Our results show that copper-silver ionization is effective in controlling biofilms and plankton-associated waterborne pathogens. Although copper and silver ions were added at the appropriate concentrations initially, the regrowth of the test organisms was observed as described previously. This regrowth may be due to the fact that these metallic ions are attached to the test organisms, remain attached throughout the experiment, and have no further killing effect on other organisms (11). This is indicated by the decrease of ion concentrations in the planktonic phase during the first 72 h of each experiment (data not shown). Thus, it is important to maintain proper ion concentrations when applying this method to water systems. In addition, there are measurable decreases in the control populations (i.e., no disinfectants) of plankton-associated P. aeruginosa and S. maltophilia. We are unable to provide an explanation to describe this observation. It may be because P. aeruginosa and S. maltophilia are more susceptible to the manmade model plumbing system than A. baumannii.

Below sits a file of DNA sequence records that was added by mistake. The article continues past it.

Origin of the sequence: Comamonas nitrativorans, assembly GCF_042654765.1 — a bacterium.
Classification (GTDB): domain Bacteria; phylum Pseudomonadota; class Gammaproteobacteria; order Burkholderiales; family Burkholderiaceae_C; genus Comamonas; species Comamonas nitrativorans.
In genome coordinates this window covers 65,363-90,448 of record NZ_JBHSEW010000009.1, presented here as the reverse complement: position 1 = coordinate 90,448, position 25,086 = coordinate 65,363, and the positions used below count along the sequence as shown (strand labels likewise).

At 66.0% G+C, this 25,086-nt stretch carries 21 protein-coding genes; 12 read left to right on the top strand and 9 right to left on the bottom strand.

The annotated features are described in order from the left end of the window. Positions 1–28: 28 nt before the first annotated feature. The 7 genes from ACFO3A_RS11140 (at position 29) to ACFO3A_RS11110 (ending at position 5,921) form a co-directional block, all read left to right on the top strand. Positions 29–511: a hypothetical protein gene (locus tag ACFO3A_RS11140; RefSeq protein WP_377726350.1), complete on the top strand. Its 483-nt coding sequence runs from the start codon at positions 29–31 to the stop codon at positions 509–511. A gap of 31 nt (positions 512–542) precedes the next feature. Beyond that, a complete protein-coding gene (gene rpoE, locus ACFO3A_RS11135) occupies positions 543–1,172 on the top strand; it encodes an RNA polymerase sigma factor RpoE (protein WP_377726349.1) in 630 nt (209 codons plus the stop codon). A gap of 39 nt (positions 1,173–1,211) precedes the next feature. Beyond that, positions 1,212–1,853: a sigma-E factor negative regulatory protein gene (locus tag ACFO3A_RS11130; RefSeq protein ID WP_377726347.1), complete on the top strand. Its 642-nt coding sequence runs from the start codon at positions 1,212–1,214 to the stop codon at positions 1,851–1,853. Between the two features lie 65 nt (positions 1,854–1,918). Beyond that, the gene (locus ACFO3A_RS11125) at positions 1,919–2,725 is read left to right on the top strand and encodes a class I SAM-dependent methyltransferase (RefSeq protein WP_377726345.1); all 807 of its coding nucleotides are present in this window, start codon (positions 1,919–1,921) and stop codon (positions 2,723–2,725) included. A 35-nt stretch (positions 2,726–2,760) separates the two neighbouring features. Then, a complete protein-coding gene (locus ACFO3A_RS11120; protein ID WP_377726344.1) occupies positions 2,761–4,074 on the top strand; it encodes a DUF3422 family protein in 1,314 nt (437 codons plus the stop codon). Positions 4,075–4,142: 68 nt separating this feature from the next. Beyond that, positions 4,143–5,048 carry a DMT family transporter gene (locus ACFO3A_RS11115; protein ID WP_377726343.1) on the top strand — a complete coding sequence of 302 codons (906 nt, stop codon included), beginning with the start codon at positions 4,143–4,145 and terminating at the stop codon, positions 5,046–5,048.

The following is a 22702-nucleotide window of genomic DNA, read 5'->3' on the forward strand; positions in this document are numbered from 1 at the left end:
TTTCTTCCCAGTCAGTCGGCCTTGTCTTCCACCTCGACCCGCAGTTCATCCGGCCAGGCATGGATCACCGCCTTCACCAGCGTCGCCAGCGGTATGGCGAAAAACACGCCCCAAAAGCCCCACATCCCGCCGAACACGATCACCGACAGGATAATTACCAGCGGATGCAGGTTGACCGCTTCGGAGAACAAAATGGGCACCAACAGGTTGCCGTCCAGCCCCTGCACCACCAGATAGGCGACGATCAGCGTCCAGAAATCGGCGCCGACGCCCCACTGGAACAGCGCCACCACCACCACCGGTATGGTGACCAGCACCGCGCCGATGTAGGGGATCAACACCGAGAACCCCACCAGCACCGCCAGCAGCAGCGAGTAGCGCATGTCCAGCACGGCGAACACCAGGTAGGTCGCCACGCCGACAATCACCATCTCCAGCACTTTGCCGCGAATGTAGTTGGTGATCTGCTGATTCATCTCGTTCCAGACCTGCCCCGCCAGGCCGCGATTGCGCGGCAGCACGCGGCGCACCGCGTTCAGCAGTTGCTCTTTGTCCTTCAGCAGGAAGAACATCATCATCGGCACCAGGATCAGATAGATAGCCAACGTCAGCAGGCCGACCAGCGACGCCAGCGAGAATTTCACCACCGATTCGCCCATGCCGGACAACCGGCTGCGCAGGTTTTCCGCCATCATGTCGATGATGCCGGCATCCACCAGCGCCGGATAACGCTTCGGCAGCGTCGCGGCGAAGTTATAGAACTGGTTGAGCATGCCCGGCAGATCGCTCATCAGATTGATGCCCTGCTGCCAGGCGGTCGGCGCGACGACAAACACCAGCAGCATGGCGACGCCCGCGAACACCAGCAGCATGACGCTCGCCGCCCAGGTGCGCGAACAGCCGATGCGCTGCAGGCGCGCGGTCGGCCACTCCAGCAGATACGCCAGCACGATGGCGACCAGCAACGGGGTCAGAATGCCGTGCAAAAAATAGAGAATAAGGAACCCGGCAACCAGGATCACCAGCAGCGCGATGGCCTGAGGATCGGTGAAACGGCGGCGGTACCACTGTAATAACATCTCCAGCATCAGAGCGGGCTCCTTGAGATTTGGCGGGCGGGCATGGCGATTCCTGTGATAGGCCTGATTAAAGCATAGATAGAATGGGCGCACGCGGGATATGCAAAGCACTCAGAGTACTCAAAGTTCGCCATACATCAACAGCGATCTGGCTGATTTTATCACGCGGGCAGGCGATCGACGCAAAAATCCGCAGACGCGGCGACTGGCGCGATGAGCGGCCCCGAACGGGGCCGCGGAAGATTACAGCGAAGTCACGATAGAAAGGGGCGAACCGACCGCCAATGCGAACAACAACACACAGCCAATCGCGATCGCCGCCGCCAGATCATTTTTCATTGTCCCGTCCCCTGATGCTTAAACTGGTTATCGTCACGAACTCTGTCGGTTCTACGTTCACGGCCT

The biofilms and planktonic populations of P. aeruginosa, S. maltophilia, and A. baumannii populations in this study are only 14 days old, much younger than those persisting in the real water distribution system, which may be more resistant to disinfectants. A prospective surveillance should be conducted to validate the efficacy of this procedure in real hospital water systems before it is widely recommended. In addition, copper-silver ionization is a new application to drinking water treatment for Legionella and other waterborne pathogens. Registration of copper-silver ionization in drinking water may be required (8) because of adverse effects on human health (3, 7). Currently, ionization manufacturers may continue to offer the technology before the grace period ends.

In summary, copper-silver ionization is efficacious for control of biofilms and plankton-associated waterborne pathogens in a model plumbing system. Copper-silver ionization may be capable of controlling waterborne pathogens, in addition to Legionella, in the hospital water distribution system.


This study was supported in part by National Health Research Institute (NHRI-EX96-9206PC) and National Kaohsiung Normal University, Taiwan.


[down-pointing small open triangle]Published ahead of print on 15 January 2010.